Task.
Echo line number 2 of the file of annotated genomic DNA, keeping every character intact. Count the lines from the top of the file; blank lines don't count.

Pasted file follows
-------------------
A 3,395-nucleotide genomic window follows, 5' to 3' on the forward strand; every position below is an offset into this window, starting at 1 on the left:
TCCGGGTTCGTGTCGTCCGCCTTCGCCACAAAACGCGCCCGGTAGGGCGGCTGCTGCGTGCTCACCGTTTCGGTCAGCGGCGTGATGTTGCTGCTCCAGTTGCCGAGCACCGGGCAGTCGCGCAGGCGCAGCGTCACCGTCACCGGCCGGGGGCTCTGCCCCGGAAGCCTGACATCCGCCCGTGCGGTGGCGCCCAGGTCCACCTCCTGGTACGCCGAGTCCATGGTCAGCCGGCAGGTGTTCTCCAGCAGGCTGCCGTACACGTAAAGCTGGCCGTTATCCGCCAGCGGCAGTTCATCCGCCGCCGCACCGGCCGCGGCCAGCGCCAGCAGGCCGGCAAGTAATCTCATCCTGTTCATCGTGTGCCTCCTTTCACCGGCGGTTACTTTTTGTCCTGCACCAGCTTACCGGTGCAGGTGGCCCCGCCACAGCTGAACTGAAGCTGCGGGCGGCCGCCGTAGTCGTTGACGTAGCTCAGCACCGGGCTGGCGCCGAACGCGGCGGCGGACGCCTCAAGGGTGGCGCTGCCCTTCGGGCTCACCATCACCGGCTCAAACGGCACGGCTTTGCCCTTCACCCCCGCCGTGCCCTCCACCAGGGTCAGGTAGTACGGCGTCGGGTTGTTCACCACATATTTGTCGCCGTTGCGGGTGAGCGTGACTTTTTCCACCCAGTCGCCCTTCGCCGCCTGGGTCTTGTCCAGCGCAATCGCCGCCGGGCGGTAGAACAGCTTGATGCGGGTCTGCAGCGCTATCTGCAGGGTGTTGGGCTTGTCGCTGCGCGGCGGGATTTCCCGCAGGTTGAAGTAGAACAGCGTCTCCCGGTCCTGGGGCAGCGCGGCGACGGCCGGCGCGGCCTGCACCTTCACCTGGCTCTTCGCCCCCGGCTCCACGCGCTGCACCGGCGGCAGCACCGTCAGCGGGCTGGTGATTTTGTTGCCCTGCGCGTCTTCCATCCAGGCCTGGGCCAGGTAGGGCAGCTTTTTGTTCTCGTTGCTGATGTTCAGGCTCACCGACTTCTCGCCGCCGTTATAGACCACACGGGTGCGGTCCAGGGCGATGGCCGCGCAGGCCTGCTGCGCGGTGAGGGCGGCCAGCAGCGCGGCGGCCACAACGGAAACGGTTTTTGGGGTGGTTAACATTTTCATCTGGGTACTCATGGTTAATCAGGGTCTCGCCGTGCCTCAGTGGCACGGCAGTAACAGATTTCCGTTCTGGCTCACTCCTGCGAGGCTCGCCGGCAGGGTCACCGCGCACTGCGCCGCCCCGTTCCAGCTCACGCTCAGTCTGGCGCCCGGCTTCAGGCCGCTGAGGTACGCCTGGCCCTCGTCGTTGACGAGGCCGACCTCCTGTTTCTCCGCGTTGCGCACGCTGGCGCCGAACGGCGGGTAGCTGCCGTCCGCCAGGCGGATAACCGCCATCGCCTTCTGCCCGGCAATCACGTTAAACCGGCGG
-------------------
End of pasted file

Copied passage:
TCCGGGTTCGTGTCGTCCGCCTTCGCCACAAAACGCGCCCGGTAGGGCGGCTGCTGCGTGCTCACCGTTTCGGTCAGCGGCGTGATGTTGCTGCTCCAGTTGCCGAGCACCGGGCAGTCGCGCAGGCGCAGCGTCACCGTCACCGGCCGGGGGCTCTGCCCCGGAAGCCTGACATCCGCCCGTGCGGTGGCGCCCAGGTCCACCTCCTGGTACGCCGAGTCCATGGTCAGCCGGCAGGTGTTCTCCAGCAGGCTGCCGTACACGTAAAGCTGGCCGTTATCCGCCAGCGGCAGTTCATCCGCCGCCGCACCGGCCGCGGCCAGCGCCAGCAGGCCGGCAAGTAATCTCATCCTGTTCATCGTGTGCCTCCTTTCACCGGCGGTTACTTTTTGTCCTGCACCAGCTTACCGGTGCAGGTGGCCCCGCCACAGCTGAACTGAAGCTGCGGGCGGCCGCCGTAGTCGTTGACGTAGCTCAGCACCGGGCTGGCGCCGAACGCGGCGGCGGACGCCTCAAGGGTGGCGCTGCCCTTCGGGCTCACCATCACCGGCTCAAACGGCACGGCTTTGCCCTTCACCCCCGCCGTGCCCTCCACCAGGGTCAGGTAGTACGGCGTCGGGTTGTTCACCACATATTTGTCGCCGTTGCGGGTGAGCGTGACTTTTTCCACCCAGTCGCCCTTCGCCGCCTGGGTCTTGTCCAGCGCAATCGCCGCCGGGCGGTAGAACAGCTTGATGCGGGTCTGCAGCGCTATCTGCAGGGTGTTGGGCTTGTCGCTGCGCGGCGGGATTTCCCGCAGGTTGAAGTAGAACAGCGTCTCCCGGTCCTGGGGCAGCGCGGCGACGGCCGGCGCGGCCTGCACCTTCACCTGGCTCTTCGCCCCCGGCTCCACGCGCTGCACCGGCGGCAGCACCGTCAGCGGGCTGGTGATTTTGTTGCCCTGCGCGTCTTCCATCCAGGCCTGGGCCAGGTAGGGCAGCTTTTTGTTCTCGTTGCTGATGTTCAGGCTCACCGACTTCTCGCCGCCGTTATAGACCACACGGGTGCGGTCCAGGGCGATGGCCGCGCAGGCCTGCTGCGCGGTGAGGGCGGCCAGCAGCGCGGCGGCCACAACGGAAACGGTTTTTGGGGTGGTTAACATTTTCATCTGGGTACTCATGGTTAATCAGGGTCTCGCCGTGCCTCAGTGGCACGGCAGTAACAGATTTCCGTTCTGGCTCACTCCTGCGAGGCTCGCCGGCAGGGTCACCGCGCACTGCGCCGCCCCGTTCCAGCTCACGCTCAGTCTGGCGCCCGGCTTCAGGCCGCTGAGGTACGCCTGGCCCTCGTCGTTGACGAGGCCGACCTCCTGTTTCTCCGCGTTGCGCACGCTGGCGCCGAACGGCGGGTAGCTGCCGTCCGCCAGGCGGATAACCGCCATCGCCTTCTGCCCGGCAATCACGTTAAACCGGCGG